The Gaia Foundation is delighted to announce a new partnership with the Snowchange Cooperative.

Based in Finland, Snowchange is run by Finns devoted to the advancement of their traditions and culture. Snowchange works to protect, document and revive the traditional knowledge and vital ecosystems of the circumpolar Arctic and Boreal North with a network of local and Indigenous Peoples including the Saami, Chukchi, Yukaghir, Inuit, Inuvialuit, Inupiaq, Gwitchin, Icelandic, Tahltan, Maori, Indigenous Australian and many others.

Boreal forest in Finland. Photo: Snowchange Cooperative.

Gaia and Snowchange first connected in Tofino at the International Society of Ethnobiology Congress, then at the 2014 IUCN World Park’s Congress in Sydney. There we discovered a shared commitment to working alongside indigenous peoples and local communities for the recognition and revival of cultures and ecosystems that have sustained life since time immemorial.*

Since then the collaborations between our organisations have grown through exchange visits, the coordination of the Yes to Life, No to Mining Network and media initiatives on Arctic science and indigenous knowledge.

Sharing knowledge: the North and beyond

In our climate-changed times, the eyes of the world are turning to the North.

As once-predictable weather conditions fluctuate and extractive companies seek to exploit the melting of sea ice and permafrost, Snowchange is advancing a ‘new narrative’ that goes beyond protection and conservation to champion the restoration and revival of ecosystems.

This path is one that Gaia and partners have been walking with communities in Africa, Asia and Latin America since the mid-1980s, working for the holistic revival of nature and Earth-centred cultures. 

“Snowchange has been working for close to 20 years in the Arctic and in the Boreal, region which is the homeland of the northern nomads and remote Indigenous and local-traditional villages. We have observed the work of The Gaia Foundation closely in other regions of the globe done with dedication, direct cooperation with communities which is identical to our own approaches in many ways. In a century of unprecedented change new alliances, new narratives and new solutions are globally needed, to survive all of what is under way. We therefore enter into this deep partnership with Gaia and look forwards to years of joint solutions to the pressing issues of our time”, says Tero Mustonen from the Snowchange Co-op.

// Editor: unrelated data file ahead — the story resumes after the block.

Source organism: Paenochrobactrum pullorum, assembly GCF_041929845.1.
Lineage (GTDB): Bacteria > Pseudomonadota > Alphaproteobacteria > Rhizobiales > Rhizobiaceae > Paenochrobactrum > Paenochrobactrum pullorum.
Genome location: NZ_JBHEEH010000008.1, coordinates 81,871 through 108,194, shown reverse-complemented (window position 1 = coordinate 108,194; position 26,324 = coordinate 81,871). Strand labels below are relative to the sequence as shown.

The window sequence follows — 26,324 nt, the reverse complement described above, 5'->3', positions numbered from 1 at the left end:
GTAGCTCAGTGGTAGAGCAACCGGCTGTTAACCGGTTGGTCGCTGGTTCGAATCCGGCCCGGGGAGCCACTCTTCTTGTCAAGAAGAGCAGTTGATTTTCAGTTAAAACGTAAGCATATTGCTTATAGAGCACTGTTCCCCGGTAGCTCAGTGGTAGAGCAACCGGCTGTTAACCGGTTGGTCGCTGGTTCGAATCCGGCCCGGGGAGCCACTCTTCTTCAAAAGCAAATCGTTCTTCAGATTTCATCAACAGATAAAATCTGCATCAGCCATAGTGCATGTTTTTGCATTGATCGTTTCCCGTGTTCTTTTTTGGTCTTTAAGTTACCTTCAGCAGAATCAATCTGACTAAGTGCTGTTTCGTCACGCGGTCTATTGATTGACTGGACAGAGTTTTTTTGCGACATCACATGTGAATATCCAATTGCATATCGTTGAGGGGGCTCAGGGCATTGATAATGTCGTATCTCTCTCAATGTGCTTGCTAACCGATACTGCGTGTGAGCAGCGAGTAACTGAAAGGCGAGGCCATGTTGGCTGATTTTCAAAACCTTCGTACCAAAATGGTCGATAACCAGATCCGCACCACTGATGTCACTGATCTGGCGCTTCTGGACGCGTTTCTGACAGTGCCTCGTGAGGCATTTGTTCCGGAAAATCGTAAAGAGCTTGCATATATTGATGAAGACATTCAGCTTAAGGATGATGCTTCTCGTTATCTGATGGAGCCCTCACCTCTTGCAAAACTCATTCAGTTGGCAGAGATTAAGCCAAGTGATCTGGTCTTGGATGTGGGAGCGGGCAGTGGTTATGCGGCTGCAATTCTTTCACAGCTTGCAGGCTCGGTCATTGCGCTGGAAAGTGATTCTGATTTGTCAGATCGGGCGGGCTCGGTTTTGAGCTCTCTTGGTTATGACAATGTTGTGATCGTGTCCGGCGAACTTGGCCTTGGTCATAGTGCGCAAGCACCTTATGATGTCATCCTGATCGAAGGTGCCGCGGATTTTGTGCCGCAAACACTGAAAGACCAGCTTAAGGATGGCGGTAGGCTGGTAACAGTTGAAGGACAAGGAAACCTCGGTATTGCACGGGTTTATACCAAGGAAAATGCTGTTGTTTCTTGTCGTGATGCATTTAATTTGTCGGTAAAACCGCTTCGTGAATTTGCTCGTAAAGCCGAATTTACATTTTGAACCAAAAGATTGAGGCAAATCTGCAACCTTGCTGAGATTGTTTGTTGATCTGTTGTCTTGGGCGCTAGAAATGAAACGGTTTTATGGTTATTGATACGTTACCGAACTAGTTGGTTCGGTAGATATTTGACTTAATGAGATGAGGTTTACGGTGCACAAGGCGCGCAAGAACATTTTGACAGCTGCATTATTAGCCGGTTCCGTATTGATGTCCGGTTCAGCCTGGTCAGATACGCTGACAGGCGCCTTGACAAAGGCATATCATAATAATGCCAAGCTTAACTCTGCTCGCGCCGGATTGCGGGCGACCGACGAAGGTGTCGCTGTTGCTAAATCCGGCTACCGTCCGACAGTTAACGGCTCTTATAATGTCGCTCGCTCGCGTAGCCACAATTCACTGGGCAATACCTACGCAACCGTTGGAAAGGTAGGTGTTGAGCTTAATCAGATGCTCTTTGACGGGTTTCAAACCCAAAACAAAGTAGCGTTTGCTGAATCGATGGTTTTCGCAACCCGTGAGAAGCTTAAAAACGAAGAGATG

“The work of Snowchange is a source of inspiration. We share their vision for regenerating Earth’s ecosystems alongside indigenous peoples at this time of climate change, not just halting the damage to them. Through this new partnership, Gaia will work more closely with Snowchange to communicate the critical importance of protecting and reviving the complex socio-ecological systems of the Arctic, Boreal and beyond, and to share practical examples of how this can be done. In the process, we hope our global networks will grow closer, creating spaces for exchange and learning”, says Hannibal Rhoades from Gaia.

Examples of Snowchange’s work

Find out more about Snowchange’s work alongside Indigenous partners in the Arctic and Boreal regions through the following links:

Along the Näätämö River, Snowchange and the Skolt Sami People are pioneering the first-ever collaborative management (co-management) project in Finland to revive and increase the climate-change resilience of this major Atlantic Salmon spawning stream.

In the Finnish Boreal, Snowchange is working alongside local communities and traditional knowledge holders to re-wild land and water systems devastated by peat mining. By turning these ecosystems into a thriving wetland, local people are able to re-build and strengthen their connection with subsistence activities, such as fishing, hunting and gathering, that are at the heart of traditional Finnish culture. 

Visit Snowchange’s newly launched Archive of Northern Traditions- Visual Histories, gathering together archives of local and traditional knowledge and practices from lake Puruvesi in North Karelia, Finland and Kolyma, Siberia.


*Gaia’s Liz Hosken, along with colleagues Silvia Gomez from Colombia and Million Belay from Ethiopia were invited to participate in a workshop on Community Conservation in Practice, at the ISE (International Society of Ethnobiology) Congress in Tofino, in 2010, hosted by the Tla-o-qui-aht First Nations community of Vancouver Island. Here they met Snowchange. Discussion revolved around the principles and practices of important emergent designations, such as ICCAs, Sacred Natural Sites (SNS), and Bio-cultural Landscapes. A lasting output of the workshop is the Opitsaht Declaration, a document conceived and drafted by the workshop participants to promote the possibility of a more positive and just collaboration between Indigenous communities and outside institutions in the management of bioculturally important areas for the benefit of all living beings and the health of the planet.